January 12, 2012 at 7:37 pm |
    • Tom, Tom, the Piper's Son

      Sorry, fred, but your post is unreadable. Where IS that idiot translator ring?

      January 12, 2012 at 9:42 pm |
    • Uncouth Swain

      Fred..you were quite understandable. Tom is just a twit.

      January 13, 2012 at 3:40 pm |
  2. The Central Scrutinizer


    Denver, are you moral?

    January 12, 2012 at 4:52 pm |
    • Timmy

      Ask Georgie da Judge. "He knows if you've been bad or good, so be good for goodness sake".
      (Never mind that thingy about "judge not".....he is the exception.)

      January 12, 2012 at 4:58 pm |
    • denver2

      I consider myself to be quite moral and take pride in the fact that I have more or less derived for myself an internally consistent ethos that is logical and moral.

      I'm often baffled by religious folks who claim that "morality comes from God" because that seems to imply that things are immoral only because God says they are. In response I construct absurd hypotheticals ("If God declared that murder was OK tomorrow would you go murder some people?") to demonstrate how ridiculous this view is in the vain hope religious people will reflect for a moment and realize that, no, some things are simply wrong and God saying otherwise wouldn't make them right.

      I usually get an unsatisfying answer like, "God would never say that!"

      January 12, 2012 at 5:00 pm |
    • I = rubber, U = glue

      Well there was that guy awhile back who claimed God spoke to him and told him to kill a bunch of women. He was "crazy" though. Either that or I'm sure it wasn't George's God that told him to do it.

      January 12, 2012 at 5:05 pm |
    • The Central Scrutinizer

      Denver you seem very centered. I like that about you.

      January 12, 2012 at 5:42 pm |
  3. The Central Scrutinizer

    George, I am moral and I don't believe in your God. Please explain how this can be.

    January 12, 2012 at 4:52 pm |
  4. The Central Scrutinizer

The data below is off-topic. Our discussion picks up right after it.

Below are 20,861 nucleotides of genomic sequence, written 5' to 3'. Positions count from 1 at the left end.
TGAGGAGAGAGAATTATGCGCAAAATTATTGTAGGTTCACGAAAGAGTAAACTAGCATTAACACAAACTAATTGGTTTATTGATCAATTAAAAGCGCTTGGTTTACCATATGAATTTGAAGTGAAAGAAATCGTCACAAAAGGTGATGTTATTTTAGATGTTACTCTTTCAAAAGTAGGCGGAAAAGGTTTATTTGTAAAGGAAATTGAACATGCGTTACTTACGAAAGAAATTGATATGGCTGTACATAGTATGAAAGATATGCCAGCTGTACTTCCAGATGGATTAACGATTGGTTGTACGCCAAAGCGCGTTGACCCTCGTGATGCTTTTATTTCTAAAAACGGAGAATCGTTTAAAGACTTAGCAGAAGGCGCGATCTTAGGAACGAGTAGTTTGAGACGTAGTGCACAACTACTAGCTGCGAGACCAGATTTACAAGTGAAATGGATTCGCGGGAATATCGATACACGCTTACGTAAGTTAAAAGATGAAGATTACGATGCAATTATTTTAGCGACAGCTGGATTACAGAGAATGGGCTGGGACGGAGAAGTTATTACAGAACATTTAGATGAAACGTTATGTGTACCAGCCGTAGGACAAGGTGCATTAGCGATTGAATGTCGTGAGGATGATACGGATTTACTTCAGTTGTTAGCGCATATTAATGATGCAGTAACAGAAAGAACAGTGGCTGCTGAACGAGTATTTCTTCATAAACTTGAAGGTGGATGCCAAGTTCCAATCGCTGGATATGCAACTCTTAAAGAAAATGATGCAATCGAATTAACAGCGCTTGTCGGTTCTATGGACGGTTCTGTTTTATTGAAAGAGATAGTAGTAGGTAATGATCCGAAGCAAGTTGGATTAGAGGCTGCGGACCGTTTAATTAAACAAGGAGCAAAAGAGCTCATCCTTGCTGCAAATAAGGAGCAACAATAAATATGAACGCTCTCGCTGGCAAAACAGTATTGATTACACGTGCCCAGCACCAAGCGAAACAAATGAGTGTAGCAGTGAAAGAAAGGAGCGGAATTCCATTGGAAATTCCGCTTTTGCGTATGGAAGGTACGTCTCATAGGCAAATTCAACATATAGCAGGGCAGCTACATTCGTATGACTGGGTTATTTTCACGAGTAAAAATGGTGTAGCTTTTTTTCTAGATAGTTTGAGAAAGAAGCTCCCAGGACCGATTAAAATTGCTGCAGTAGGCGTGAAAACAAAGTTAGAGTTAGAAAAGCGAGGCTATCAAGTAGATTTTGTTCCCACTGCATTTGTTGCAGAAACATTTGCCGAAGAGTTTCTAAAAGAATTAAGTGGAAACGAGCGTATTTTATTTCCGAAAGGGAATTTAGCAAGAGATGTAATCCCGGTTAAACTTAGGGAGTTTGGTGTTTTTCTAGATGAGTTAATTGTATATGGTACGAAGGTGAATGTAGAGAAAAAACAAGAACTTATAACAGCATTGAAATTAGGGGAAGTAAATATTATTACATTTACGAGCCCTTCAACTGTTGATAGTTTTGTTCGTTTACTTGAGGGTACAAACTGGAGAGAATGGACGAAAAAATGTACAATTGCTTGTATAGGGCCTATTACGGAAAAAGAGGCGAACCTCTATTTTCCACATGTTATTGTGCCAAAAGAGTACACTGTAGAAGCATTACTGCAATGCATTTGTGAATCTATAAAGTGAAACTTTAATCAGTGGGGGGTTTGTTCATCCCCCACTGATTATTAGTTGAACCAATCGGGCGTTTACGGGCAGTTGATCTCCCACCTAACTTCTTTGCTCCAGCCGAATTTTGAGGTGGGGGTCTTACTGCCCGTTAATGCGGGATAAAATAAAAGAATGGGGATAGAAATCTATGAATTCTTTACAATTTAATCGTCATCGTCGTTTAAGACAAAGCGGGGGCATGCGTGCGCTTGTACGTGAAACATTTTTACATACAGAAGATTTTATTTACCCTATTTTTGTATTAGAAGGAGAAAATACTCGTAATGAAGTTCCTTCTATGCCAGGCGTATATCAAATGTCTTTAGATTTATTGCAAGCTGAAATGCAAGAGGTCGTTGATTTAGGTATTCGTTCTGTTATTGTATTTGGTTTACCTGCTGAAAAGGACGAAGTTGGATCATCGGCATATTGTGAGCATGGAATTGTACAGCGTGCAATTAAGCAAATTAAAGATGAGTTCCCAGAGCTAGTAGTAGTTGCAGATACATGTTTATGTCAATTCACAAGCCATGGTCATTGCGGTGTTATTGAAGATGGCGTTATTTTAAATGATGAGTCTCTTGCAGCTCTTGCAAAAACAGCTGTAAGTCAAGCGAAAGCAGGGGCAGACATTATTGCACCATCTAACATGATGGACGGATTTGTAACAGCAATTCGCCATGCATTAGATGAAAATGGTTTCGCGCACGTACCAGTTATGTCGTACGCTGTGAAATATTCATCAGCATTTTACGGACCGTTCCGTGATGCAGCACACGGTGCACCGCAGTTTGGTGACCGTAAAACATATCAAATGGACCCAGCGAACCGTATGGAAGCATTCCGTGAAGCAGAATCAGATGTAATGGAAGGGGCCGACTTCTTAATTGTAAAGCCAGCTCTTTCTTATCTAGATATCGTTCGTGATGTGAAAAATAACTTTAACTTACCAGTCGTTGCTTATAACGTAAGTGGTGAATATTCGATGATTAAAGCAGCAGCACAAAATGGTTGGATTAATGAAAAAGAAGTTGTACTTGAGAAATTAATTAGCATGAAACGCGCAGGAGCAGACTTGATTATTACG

George, it is people like you that make people like you look bad.

    January 12, 2012 at 4:46 pm |
  5. George

    It seems to me that atheists don't like the fact that most people who live in America believe in God. It kills them that we base our votes on our religious convictions. They would like to see a society where no mention of religion could be made in campaigns, and religious people couldn't endorse candidates. Well, well the First Amendment applies to the religious just as much as it applies to the atheists.

    January 12, 2012 at 4:29 pm |
    • denver2

      For my part, I'd just be happy to live in a society where adults seeking public office didn't appeal to the desires of an imaginary man when common sense would do just fine.

      January 12, 2012 at 4:37 pm |
    • denver2

      To go a little further: It doesn't bother me at all that most Americans are religious. I have no use for religion personally, but I understand that it fills a void for a lot of people. That said, I think it is terribly clear that nobody ever intended a particular interpretation of a particular scripture to be enshrined in the nation's laws. Christians who disagree are, in my opinion, short-sighted and seem to take for granted that their view will always be the majority view. It may not always be.

      January 12, 2012 at 4:48 pm |
    • The Central Scrutinizer

      Denver please. George explained it quite well I think.

      What is important when selecting is choosing the one God spoke to and "called" to run. Oh wait, there were 3 of them and they are all out. Big God fail there. Ok then, what is impportant is which religion the candidate has. We can sort out the actual issues facing the country AFTER the election. Oh, and he should be handsome and smell good too!

      January 12, 2012 at 4:49 pm |
    • I = rubber, U = glue